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Publisher\Editor Don Canaan

                       Feb. 23, 1996 V4, #34
All the News the Big Guys Missed

Israel's Economy Takes Top Gun

By Al Pessin (VOA-Jerusalem)

Israel's economy has been booming in recent years with high growth, low unemployment and falling inflation. And analysts credit much of the success to new opportunities provided by the peace process. The growth has come in spite of a large influx of immigrants from the former Soviet Union. But the Central Bank governor warns it will not last unless at least two problems are addressed by the government Israelis will elect in a few months.

Since 1989, Israel has absorbed more than 600,000 new immigrants, most of them from the former Soviet Union. That is the equivalent of a 12 per cent increase in population, and by people who did not speak the local language and many of whom did not have easily transferable job skills. In addition, the immigrants came at a time when the Israeli economy was already having its share of problems.

Yet, in spite of many difficulties, particularly in the early 1990s, with housing, education, job training and other services for the immigrants, Israel's Central Bank Governor Jacob Frenkel says the new arrivals are already helping fuel the engine of Israel's economic growth.

He notes that the country's gross domestic product rose by nearly 7 percent last year, with unemployment of only 6 percent and inflation down to 8.1 percent, from more than 14 percent the year before.

Frenkel credits government policies for much of the success. But he also says there was another, unforeseen, factor which helped Israel absorb the immigrants and grow economically at the same time. That was the peace process.

Israel still has minimal trade with Arab countries -- and economic relations with the Palestinians are tense and competitive. But Frenkel says the very existence of the peace process has opened new worlds for Israeli exports and attracted unprecedented waves of foreign investment for Israeli companies.

"If you look at the geographical distribution of our exports a decade ago and today, you just see a huge change -- much more dramatic than would be expected in the normal course of events. As a matter of fact, a very large fraction of the rise in Israeli exports in the last couple of years has been directed to markets that were closed to us for political reasons, not for economic reasons. And here I would mention China, India and the like." Israeli business growth last year was more than 8 percent, much of it fueled by exports, and since 1992 annual foreign investment in Israel has quadrupled to $2 billion.

Now, Frenkel says, the challenge is to keep things moving in the right direction. And to do that, he, like many central bankers around the world, recommends continuing the downward trend of inflation.

For this election year, against Frenkel's recommendation, the Israeli government set a target of maintaining inflation at last year's rate of about 8 percent. But for the future, he councils an aggressive strategy of lowering inflation five more percentage points by the end of the decade.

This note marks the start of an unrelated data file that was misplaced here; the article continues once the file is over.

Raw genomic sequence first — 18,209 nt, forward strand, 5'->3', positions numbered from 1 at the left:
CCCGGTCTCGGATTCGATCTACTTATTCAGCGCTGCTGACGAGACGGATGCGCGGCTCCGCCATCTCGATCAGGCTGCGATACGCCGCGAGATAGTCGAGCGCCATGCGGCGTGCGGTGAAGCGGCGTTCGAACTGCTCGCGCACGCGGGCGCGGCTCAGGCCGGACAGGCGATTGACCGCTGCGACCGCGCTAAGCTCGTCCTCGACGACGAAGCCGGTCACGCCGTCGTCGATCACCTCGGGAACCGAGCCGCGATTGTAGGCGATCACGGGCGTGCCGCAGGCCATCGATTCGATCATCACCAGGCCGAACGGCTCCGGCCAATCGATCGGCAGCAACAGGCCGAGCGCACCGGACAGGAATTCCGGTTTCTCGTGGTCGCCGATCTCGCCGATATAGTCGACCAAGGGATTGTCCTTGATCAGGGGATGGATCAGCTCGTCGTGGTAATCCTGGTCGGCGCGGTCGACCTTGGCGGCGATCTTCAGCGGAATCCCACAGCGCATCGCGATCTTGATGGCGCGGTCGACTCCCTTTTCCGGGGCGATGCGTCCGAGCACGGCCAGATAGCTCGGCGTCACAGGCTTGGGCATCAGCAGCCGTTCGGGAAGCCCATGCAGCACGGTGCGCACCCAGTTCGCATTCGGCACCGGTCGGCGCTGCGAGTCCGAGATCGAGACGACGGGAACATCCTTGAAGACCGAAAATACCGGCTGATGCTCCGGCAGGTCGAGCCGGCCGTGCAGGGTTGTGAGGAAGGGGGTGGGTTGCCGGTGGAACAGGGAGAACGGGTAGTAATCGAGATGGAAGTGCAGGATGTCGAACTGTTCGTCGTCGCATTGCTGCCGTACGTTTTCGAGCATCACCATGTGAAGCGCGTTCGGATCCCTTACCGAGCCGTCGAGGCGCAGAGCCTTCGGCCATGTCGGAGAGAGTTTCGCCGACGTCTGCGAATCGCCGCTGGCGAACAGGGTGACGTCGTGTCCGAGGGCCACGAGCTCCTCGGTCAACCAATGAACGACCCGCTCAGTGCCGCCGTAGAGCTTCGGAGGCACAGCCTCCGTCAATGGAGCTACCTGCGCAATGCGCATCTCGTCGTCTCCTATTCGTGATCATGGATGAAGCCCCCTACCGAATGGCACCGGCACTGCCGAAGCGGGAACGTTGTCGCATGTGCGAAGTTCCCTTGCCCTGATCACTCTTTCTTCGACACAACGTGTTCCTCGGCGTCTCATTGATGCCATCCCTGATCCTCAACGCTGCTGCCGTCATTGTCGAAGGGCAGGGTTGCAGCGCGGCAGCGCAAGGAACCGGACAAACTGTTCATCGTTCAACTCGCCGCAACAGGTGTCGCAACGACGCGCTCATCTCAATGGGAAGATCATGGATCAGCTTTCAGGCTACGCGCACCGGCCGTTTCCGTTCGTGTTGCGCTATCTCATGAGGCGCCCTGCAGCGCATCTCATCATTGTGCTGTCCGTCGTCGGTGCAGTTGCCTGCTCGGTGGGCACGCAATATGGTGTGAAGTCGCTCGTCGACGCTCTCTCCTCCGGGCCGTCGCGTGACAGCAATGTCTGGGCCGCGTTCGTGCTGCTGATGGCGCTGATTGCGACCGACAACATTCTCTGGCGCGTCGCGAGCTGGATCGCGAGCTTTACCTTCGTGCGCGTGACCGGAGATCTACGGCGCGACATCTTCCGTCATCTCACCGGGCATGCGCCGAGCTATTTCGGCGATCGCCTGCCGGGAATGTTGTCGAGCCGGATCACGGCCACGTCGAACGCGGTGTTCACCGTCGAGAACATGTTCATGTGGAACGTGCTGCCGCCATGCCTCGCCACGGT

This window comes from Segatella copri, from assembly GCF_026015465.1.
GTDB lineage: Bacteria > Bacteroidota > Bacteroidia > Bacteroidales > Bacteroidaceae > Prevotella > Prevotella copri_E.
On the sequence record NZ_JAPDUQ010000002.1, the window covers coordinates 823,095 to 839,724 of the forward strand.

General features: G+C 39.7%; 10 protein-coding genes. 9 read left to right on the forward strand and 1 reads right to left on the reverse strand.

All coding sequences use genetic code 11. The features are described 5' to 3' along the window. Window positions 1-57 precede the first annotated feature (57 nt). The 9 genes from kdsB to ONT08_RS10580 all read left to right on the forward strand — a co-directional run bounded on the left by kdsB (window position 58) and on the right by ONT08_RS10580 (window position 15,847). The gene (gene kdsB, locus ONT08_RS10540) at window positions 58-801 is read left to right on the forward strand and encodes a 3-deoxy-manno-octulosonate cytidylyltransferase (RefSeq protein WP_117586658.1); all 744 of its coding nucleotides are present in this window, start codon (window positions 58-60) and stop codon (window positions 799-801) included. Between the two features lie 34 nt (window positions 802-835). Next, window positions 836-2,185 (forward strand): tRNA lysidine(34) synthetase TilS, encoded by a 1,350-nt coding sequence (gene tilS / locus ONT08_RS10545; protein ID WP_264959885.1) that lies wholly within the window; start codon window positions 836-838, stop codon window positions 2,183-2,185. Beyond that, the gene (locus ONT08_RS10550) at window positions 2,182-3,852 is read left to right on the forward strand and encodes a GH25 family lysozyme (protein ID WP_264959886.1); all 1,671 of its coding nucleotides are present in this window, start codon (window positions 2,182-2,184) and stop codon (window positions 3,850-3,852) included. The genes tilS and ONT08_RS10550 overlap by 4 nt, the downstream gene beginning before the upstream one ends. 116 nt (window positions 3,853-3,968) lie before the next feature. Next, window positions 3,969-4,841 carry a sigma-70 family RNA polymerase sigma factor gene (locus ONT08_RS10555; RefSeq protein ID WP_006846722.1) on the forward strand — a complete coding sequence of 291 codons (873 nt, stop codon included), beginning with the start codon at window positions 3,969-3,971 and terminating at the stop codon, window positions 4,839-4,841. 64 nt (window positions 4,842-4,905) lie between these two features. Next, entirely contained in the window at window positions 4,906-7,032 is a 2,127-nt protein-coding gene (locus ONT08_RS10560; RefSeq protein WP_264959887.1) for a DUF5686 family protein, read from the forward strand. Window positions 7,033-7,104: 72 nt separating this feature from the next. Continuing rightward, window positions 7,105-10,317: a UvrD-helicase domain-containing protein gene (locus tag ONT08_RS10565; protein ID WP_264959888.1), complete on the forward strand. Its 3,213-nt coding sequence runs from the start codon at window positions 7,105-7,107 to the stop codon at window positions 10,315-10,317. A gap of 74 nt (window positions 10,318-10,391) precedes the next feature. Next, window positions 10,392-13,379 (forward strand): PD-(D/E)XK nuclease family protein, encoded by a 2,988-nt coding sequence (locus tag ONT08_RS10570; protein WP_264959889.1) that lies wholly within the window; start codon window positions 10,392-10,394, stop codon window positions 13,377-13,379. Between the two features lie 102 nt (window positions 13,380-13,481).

"The major strategy for the Israeli economy, looking down the road, and that's in a multi-year setting, must be a strategy that reduces inflation in Israel to levels commensurate with levels prevailing in the rest of the world, namely, around 3 percent.

Frenkel says that will help Israel address the other economic problem he sees looming -- a worsening trade deficit, brought on by the increased purchasing power of israeli consumers. Many Israeli business executives would like Frenkel to devalue the Israeli currency, the shekel, to make imports more expensive and exports cheaper. But he says such a move would be artificial and temporary, and would raise the cost of living.

.By contrast, he says, lowering inflation would help consumers and make Israeli companies more competitive in the long term so they can take even better advantage of the new opportunities the peace process is offering. That will be his advice to the new Israeli government, which voters are to choose in a few months.

Family of Dead Palestinian Donates Organs for Transplant in Israel

The family of a Palestinian laborer killed in a work accident in central Israel agreed to donate his organs for transplant in a rare instance which may open the way for Palestinian patients also to be candidates for transplants in Israel.
The clinical death of the 38-year-old laborer was established in the Sheba Tel Hashomer Hospital, which contacted his family and arranged for his older brother to come to Israel from Gaza and authorize the transplants. The man's heart went to a 49-year-old Israeli Arab man from Tira village, and his kidneys, liver and spleen to other patients waiting for transplants.

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